Confucius Institute Debuts Author Talk Series

Author Talk

On Jan. 17,  the Webster University Confucius Institute hosted its first speaker in the Chinese Urban Study Author Talk Series. Weijie Song, associate professor of modern Chinese literature and culture at Rutgers University, spoke to an online audience about his book, Mapping Modern Beijing: Space, Emotion, Literary Topography. Attracting an audience of over 70 people, Song’s talk was well-received and generated a long stream of questions and follow up discussion. The discussion was moderated by Melody Yunzi Li, assistant professor of Chinese literature at the University of Houston.

Song’s talk, like his book, explored the literary topography of Beijing by a broad range of modern authors, investigating how they “map” the city in terms of emotional archives, spatial consciousness, and historical memory. Providing a framework for this approach, he identified different modes and methods of how writers perform an affective mapping of the city. For example, the great writer and Manchu bannerman Lao She envisions a “warped hometown” navigated by spatial metamorphoses and emotional vicissitudes in streets, courtyard houses, ditch, and teahouse. Popular novelist Zhang Henshui depicts Beijing as a compilation of fleeting urban snapshots and everlasting manners and emotions. Female intellectual and architect Lin Huiyin draws an “aesthetic city” that captures the picturesque dimension of Beijing vis-à-vis the political environment. In addition, Song addressed the outer city, the inner city, and the fictional city underneath the Forbidden City constructed in comparative works by Lin Yutang, Princess Der Ling, and Victor Segalen, highlighting the pleasure and pitfalls of collecting local knowledge and presenting cosmopolitan visions. He also brought to the limelight a displaced Beijing in Sinophone writings and post memory by diasporic Beijing natives Liang Shiqiu and Tang Lusun, Taiwan sojourners Zhong Lihe and Lin Haiyin, and Hong Kong émigré martial arts writer Jin Yong. As the first Anglophone book-length study of the “literary topography” of Beijing, Song’s book makes a unique contribution to the study of Chinese urban culture. His critical methodologies and erudite scholarship inspire many, as our audience has commented.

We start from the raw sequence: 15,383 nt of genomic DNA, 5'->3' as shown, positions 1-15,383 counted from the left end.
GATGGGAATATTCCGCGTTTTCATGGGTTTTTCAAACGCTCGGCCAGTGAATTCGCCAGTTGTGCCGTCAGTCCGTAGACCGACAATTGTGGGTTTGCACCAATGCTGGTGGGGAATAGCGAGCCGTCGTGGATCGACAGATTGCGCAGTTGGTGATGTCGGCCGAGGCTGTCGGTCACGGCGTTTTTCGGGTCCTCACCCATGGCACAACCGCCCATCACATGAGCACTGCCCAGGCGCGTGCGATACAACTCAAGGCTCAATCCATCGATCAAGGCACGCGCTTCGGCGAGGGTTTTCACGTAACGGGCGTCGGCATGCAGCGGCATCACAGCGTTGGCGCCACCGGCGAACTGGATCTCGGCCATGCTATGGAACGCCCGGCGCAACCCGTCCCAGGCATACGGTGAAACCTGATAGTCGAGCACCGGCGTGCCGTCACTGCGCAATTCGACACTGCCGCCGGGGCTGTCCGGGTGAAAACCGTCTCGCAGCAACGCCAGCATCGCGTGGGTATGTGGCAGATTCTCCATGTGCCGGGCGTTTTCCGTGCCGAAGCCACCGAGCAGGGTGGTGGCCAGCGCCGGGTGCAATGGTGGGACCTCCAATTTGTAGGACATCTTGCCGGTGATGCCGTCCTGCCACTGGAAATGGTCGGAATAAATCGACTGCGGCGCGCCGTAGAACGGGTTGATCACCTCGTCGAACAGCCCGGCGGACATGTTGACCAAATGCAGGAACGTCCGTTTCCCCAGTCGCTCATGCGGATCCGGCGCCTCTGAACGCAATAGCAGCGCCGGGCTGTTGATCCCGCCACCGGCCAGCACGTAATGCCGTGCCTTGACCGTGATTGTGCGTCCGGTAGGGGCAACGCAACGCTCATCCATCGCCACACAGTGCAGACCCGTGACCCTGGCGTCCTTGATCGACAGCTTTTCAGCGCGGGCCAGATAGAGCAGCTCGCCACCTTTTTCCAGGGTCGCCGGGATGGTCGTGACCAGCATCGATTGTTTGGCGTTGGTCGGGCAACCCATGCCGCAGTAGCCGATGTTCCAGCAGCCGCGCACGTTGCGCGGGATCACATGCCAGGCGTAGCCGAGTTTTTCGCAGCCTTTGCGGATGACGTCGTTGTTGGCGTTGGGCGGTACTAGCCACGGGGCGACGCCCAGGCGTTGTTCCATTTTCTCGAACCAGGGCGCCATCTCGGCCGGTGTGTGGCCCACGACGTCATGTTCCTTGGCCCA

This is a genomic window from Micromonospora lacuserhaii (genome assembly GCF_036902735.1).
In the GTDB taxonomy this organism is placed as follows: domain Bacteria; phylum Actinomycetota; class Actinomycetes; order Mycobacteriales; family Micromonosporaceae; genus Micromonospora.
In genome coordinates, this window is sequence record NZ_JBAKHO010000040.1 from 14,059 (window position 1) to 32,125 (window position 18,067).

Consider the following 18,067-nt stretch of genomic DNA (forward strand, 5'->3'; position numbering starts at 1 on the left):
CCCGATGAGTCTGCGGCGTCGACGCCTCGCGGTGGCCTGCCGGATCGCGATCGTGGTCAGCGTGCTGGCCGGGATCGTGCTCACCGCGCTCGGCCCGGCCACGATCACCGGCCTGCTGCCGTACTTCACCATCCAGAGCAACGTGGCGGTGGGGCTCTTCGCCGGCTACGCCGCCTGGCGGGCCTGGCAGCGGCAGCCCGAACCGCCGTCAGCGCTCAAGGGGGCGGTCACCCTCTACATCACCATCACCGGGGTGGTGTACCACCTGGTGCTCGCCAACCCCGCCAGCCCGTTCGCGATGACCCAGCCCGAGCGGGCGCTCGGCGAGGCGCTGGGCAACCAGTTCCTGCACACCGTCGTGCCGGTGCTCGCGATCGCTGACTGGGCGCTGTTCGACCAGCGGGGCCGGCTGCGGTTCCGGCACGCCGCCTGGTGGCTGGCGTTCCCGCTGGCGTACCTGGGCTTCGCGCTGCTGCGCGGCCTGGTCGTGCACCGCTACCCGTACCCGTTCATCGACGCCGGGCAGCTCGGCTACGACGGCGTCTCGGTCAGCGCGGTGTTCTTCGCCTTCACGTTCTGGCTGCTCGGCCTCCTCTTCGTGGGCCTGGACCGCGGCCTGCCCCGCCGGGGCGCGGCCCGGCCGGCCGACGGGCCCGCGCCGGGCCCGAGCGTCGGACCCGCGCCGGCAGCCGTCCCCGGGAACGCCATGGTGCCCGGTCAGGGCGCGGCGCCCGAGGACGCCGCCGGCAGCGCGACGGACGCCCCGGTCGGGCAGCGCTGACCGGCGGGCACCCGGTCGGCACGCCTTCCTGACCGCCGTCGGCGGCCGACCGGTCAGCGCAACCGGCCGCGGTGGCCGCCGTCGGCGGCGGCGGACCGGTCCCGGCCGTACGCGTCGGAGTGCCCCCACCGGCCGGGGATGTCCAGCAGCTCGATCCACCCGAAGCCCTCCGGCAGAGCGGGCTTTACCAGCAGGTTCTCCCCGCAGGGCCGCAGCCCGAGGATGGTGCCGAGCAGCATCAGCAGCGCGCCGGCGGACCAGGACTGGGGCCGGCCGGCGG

In this event, Song also shared some of his newest research. One project explores environmental humanities and ideological objects, such as smokestacks, which evoke different feelings and emotions throughout modern and contemporary literary, cinematic, and artistic representations. “Chivalrous Psychogeography” seeks to chart a cultural and emotional topograhy of martial arts world constructed by five leading avant-garde film directors in Hong Kong, Taiwan, and mainland China from the Cold War to the post-Cold War eras. The third project “Reviving Northeast China” examines Dongbei as a distinct heterotopia, enclave, and “non-place” beyond the Shanhai Pass and the Great Wall evidenced in the 21st century literary and cinematic imaginations. In the latter part of the talk, a lively question and answer session revealed a deep level of audience engagement.

Feb. 20: Steven Hochstadt, Exodus to Shanghai: Stories of Escape from the Third Reich

The Chinese Urban Study Author Talk Series will continue to feature a variety of authors throughout the year. The next scheduled event will feature Steven Hochstadt, professor emeritus of history at Illinois College, discussing his book Exodus to Shanghai: Stories of Escape from the Third Reich. The talk will be held at 8 p.m. CT on Feb. 20, and will be moderated by Warren Rosenblum, Webster University professor of History, Politics, and International Relations. Click here for more information on this talk.

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